Revenues grow, profits surge for Norway’s Glamox

May 31, 2023
Q1 earnings particularly strong in the marine, offshore, and wind sector, where margins leapt from 7% a year ago to nearly 18%.

Norway’s Glamox AS reported a 16.9% increase in first-quarter revenue and a 46.7% surge in profits, as sales grew in both its commercial and marine/wind/offshore segments while supply chain constraints eased and cost controls plus price increases buoyed the bottom line.

Revenue for the quarter ending March 31 was NOK (Norwegian kroner) 1.04 billion ($93.9 million) up from NOK 892 million ($80.4 million) in the same quarter a year ago. Adjusted EBITDA for the Oslo-based vendor of LED lighting was NOK 170 million ($15.3 million), way up from NOK 116 million ($10.5 million).

While some of the revenue gain came from price increases, new orders factored strongly in the company’s two divisions.

“Despite the challenging macroeconomic environment, both our segments, Professional Buildings Solutions (PBS) and Marine, Offshore & Wind (MOW), performed well,” said CEO Astrid Simonsen Joos.

The overall upbeat results were helped by rapidly improving logistics.

“We saw supply chain disturbances ease considerably during the quarter, despite inflationary pressures,” Simonsen Joos noted. “Going forward, we anticipate the situation will improve further as we return to near pre-pandemic levels.”

During the quarter, MOW accounted for 25% of revenue, at NOK 265 million ($23.9 million), up 34.6% from NOK 197 million ($17.8 million). Maritime has long been a specialty for the company, and is gaining in its share of the sales pie. A year ago it was at 22%. Simonsen Joos told LEDs Magazine that the sector is heading to roughly 30%, although there is no timetable.

Revenue in the PBS sector, which sells lighting to office and commercial buildings, grew 12%, to NOK 777 million ($70.1 million) from NOK 694 million ($62.6 million), with the gains coming mostly in Norway and Poland.

Adjusted EBITDA jumped up in both divisions, by a whopping 241.6% in MOW to NOK 47 million ($4.2 million) from NOK 14 million ($1.3 million) and by 21.% in PBS, to NOK 107 million ($9.7 million from NOK 88 million ($7.9 million).

MOW outpaced PBS in adjusted EBITDA margins, at 17.8% (up from 7% a year ago) for MOW, compared to 13.8% (up from 12.7% a year ago) for PBS.

Asked whether the company would continue to raise prices, Simonsen Joos told LEDs that it will depend on cost factors, such as with energy and components, but that Glamox will remain competitive in what it charges customers; it will also continue keeping a keen eye on cost controls.

She said company-wide performance prospects look good for the coming years, but cautioned about possible disruption in the nearer timeframe.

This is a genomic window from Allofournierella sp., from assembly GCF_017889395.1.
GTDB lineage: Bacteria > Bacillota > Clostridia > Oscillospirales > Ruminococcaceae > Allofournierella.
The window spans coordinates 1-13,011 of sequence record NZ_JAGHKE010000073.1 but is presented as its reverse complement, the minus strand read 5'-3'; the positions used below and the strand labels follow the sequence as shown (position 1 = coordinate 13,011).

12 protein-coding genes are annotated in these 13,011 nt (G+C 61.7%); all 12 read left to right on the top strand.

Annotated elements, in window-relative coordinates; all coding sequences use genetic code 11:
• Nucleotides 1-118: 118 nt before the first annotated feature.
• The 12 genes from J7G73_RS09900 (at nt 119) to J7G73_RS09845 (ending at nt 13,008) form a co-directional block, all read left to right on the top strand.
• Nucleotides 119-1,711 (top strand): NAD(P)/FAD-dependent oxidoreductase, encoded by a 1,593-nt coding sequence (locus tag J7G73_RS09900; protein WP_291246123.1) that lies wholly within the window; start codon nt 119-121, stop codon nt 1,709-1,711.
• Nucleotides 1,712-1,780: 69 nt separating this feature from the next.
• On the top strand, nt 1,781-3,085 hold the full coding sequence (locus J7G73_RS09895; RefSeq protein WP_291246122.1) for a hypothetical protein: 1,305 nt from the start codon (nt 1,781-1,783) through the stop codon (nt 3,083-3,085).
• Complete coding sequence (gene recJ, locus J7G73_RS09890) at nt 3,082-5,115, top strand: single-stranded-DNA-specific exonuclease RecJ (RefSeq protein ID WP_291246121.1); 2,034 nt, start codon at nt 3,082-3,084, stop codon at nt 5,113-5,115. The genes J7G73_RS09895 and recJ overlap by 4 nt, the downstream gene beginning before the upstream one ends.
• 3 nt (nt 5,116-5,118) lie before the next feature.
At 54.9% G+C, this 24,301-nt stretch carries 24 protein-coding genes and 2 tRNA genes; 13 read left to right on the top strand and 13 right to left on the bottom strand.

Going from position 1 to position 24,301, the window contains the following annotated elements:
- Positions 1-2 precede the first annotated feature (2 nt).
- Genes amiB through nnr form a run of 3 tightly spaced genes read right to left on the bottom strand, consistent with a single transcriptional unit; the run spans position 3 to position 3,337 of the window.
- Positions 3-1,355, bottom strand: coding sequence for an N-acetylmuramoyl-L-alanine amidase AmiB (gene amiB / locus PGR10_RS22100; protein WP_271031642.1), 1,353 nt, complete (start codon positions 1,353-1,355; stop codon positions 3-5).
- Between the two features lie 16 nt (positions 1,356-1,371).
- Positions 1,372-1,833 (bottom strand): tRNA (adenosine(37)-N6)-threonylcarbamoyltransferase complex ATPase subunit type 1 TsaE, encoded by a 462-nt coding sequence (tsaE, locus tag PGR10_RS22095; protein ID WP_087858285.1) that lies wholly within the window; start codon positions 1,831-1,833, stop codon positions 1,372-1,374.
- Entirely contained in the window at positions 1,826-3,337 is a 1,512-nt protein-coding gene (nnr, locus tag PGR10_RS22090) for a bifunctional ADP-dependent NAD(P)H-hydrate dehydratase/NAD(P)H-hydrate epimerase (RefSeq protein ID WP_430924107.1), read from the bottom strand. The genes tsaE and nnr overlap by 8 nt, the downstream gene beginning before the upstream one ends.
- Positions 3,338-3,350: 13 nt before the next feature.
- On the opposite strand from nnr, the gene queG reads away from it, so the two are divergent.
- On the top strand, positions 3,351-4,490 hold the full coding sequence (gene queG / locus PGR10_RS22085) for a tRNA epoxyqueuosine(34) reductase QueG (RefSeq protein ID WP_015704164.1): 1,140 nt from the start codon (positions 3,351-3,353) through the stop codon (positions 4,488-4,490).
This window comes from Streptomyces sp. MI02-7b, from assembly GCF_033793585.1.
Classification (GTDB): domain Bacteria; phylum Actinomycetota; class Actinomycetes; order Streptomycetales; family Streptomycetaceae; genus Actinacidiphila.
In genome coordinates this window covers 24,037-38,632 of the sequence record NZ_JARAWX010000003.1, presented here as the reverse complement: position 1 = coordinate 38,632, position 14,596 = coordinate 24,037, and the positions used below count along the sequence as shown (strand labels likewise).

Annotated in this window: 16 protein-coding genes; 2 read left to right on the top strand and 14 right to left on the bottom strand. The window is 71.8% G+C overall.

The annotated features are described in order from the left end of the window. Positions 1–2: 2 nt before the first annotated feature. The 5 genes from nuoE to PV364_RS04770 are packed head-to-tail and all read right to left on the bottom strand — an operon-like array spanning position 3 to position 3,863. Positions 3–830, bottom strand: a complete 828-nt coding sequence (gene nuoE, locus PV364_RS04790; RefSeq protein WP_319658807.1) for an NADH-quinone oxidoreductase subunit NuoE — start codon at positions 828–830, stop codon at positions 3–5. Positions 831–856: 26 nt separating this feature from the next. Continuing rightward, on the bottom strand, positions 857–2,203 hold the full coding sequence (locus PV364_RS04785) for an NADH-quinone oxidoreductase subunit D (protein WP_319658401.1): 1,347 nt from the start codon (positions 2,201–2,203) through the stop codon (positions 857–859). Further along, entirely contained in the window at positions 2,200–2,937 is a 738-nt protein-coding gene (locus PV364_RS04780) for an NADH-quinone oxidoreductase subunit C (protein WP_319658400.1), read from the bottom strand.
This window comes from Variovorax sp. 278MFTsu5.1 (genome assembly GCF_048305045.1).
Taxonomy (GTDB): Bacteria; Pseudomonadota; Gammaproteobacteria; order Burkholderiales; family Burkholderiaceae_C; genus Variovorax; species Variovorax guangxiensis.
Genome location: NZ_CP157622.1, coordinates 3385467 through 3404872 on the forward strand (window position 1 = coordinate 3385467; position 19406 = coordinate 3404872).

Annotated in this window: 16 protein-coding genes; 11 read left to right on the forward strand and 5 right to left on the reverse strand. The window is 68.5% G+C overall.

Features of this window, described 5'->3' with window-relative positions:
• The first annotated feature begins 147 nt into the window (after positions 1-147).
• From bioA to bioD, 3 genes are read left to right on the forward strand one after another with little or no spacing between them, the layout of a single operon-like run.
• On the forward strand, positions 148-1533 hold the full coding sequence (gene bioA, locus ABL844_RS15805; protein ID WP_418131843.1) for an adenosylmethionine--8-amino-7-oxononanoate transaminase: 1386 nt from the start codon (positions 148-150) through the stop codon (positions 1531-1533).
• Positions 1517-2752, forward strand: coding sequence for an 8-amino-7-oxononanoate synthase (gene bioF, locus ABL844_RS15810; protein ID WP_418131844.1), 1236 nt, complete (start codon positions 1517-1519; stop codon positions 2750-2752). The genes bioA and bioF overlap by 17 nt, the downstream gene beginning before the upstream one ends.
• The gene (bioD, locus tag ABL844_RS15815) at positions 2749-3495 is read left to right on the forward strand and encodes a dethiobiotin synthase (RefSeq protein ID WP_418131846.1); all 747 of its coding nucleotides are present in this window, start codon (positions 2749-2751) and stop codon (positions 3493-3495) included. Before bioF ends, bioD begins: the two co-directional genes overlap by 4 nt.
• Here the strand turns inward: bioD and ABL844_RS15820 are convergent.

“We remain positive about the long-term outlook for the markets we serve,” Simonsen Joos said. “In the short term, a weaker macroeconomic outlook could lead to increased uncertainty, particularly in the professional buildings market.”

The Glamox boss told LEDs that the uncertainty pertains to the world’s geopolitical situation. She said it potentially could affect the new build market more than the renovations sector.

Renovations are a strong part of Glamox’s endeavors, especially now that it’s leveraging the E.U.’s fluorescent ban, in an effort to persuade end users to replace fluorescent lighting with LED luminaires.

Glamox has also embarked on a campaign to sell more “human-centric lighting” — lighting that is tuned to mimic the spectral changes of the sun during the course of the day and thus foster human circadian health. It is currently touring several European countries to promote HCL benefits, and has enlisted light and wellbeing expert Shelley James as a featured speaker. The company’s HCL push applies to both its PBS and MOW divisions, Simonsen Joos said.

Recent wins across the company’s two sectors have included ferry company Stena Line, a ScottishPower onshore wind farm, and a couple of wind farms in the North Sea’s Dogger Bank; and in the PBS sector, Norway’s Aass Brewery.

Today’s numbers were the totals for holding company GLX Holdings AS, for which Glamox AS comprises almost all the revenues. GLX is privately owned, but trades bonds on the Oslo Stock Exchange, necessitating the public reporting of financial results.

*Exchange rates via current at the time of publication.

MARK HALPER is a contributing editor for LEDs Magazine, and an energy, technology, and business journalist ([email protected]).

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About the Author

Mark Halper | Contributing Editor, LEDs Magazine, and Business/Energy/Technology Journalist

Mark Halper is a freelance business, technology, and science journalist who covers everything from media moguls to subatomic particles. Halper has written from locations around the world for TIME Magazine, Fortune, Forbes, the New York Times, the Financial Times, the Guardian, CBS, Wired, and many others. A US citizen living in Britain, he cut his journalism teeth cutting and pasting copy for an English-language daily newspaper in Mexico City. Halper has a BA in history from Cornell University.